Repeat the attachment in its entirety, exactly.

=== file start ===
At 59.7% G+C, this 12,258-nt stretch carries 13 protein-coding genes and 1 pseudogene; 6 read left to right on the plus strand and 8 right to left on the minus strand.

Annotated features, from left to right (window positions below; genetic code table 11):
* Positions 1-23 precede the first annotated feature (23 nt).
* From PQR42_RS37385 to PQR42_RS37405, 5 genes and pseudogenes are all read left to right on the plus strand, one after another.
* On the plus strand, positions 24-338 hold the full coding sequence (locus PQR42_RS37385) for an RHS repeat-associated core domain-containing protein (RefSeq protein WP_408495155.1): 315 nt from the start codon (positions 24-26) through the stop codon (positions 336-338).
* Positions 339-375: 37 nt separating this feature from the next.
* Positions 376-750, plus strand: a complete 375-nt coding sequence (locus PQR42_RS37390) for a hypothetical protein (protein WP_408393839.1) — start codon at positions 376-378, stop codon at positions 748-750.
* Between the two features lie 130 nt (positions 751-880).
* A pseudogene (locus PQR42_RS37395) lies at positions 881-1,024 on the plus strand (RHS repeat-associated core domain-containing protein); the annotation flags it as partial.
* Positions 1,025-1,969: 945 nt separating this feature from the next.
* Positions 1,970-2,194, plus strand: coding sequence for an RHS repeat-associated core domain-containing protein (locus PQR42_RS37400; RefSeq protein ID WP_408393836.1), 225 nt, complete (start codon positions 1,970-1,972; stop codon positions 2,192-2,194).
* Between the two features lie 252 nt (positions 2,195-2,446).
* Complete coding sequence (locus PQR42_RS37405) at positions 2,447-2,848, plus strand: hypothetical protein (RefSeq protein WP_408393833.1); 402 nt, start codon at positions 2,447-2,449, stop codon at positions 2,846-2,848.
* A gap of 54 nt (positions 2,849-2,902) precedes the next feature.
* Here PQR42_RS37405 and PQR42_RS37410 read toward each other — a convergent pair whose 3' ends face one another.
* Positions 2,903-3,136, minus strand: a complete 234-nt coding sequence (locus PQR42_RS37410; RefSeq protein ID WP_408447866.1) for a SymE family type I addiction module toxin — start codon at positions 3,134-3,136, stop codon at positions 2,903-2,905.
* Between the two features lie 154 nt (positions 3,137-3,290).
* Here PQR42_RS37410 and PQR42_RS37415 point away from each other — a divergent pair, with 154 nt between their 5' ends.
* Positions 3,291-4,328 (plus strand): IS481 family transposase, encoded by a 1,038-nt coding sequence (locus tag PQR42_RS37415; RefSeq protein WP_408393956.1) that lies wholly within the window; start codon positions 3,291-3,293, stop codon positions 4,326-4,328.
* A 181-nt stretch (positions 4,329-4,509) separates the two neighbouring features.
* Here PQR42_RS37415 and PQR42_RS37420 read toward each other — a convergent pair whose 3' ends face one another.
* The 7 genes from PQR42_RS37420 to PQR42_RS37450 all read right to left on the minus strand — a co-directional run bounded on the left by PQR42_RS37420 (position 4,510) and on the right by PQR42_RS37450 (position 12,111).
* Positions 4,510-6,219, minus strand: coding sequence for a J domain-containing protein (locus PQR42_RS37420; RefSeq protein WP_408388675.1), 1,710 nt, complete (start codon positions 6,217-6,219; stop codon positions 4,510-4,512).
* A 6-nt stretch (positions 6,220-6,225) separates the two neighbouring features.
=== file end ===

At 59.7% G+C, this 12,258-nt stretch carries 13 protein-coding genes and 1 pseudogene; 6 read left to right on the plus strand and 8 right to left on the minus strand.

Annotated features, from left to right (window positions below; genetic code table 11):
* Positions 1-23 precede the first annotated feature (23 nt).
* From PQR42_RS37385 to PQR42_RS37405, 5 genes and pseudogenes are all read left to right on the plus strand, one after another.
* On the plus strand, positions 24-338 hold the full coding sequence (locus PQR42_RS37385) for an RHS repeat-associated core domain-containing protein (RefSeq protein WP_408495155.1): 315 nt from the start codon (positions 24-26) through the stop codon (positions 336-338).
* Positions 339-375: 37 nt separating this feature from the next.
* Positions 376-750, plus strand: a complete 375-nt coding sequence (locus PQR42_RS37390) for a hypothetical protein (protein WP_408393839.1) — start codon at positions 376-378, stop codon at positions 748-750.
* Between the two features lie 130 nt (positions 751-880).
* A pseudogene (locus PQR42_RS37395) lies at positions 881-1,024 on the plus strand (RHS repeat-associated core domain-containing protein); the annotation flags it as partial.
* Positions 1,025-1,969: 945 nt separating this feature from the next.
* Positions 1,970-2,194, plus strand: coding sequence for an RHS repeat-associated core domain-containing protein (locus PQR42_RS37400; RefSeq protein ID WP_408393836.1), 225 nt, complete (start codon positions 1,970-1,972; stop codon positions 2,192-2,194).
* Between the two features lie 252 nt (positions 2,195-2,446).
* Complete coding sequence (locus PQR42_RS37405) at positions 2,447-2,848, plus strand: hypothetical protein (RefSeq protein WP_408393833.1); 402 nt, start codon at positions 2,447-2,449, stop codon at positions 2,846-2,848.
* A gap of 54 nt (positions 2,849-2,902) precedes the next feature.
* Here PQR42_RS37405 and PQR42_RS37410 read toward each other — a convergent pair whose 3' ends face one another.
* Positions 2,903-3,136, minus strand: a complete 234-nt coding sequence (locus PQR42_RS37410; RefSeq protein ID WP_408447866.1) for a SymE family type I addiction module toxin — start codon at positions 3,134-3,136, stop codon at positions 2,903-2,905.
* Between the two features lie 154 nt (positions 3,137-3,290).
* Here PQR42_RS37410 and PQR42_RS37415 point away from each other — a divergent pair, with 154 nt between their 5' ends.
* Positions 3,291-4,328 (plus strand): IS481 family transposase, encoded by a 1,038-nt coding sequence (locus tag PQR42_RS37415; RefSeq protein WP_408393956.1) that lies wholly within the window; start codon positions 3,291-3,293, stop codon positions 4,326-4,328.
* A 181-nt stretch (positions 4,329-4,509) separates the two neighbouring features.
* Here PQR42_RS37415 and PQR42_RS37420 read toward each other — a convergent pair whose 3' ends face one another.
* The 7 genes from PQR42_RS37420 to PQR42_RS37450 all read right to left on the minus strand — a co-directional run bounded on the left by PQR42_RS37420 (position 4,510) and on the right by PQR42_RS37450 (position 12,111).
* Positions 4,510-6,219, minus strand: coding sequence for a J domain-containing protein (locus PQR42_RS37420; RefSeq protein WP_408388675.1), 1,710 nt, complete (start codon positions 6,217-6,219; stop codon positions 4,510-4,512).
* A 6-nt stretch (positions 6,220-6,225) separates the two neighbouring features.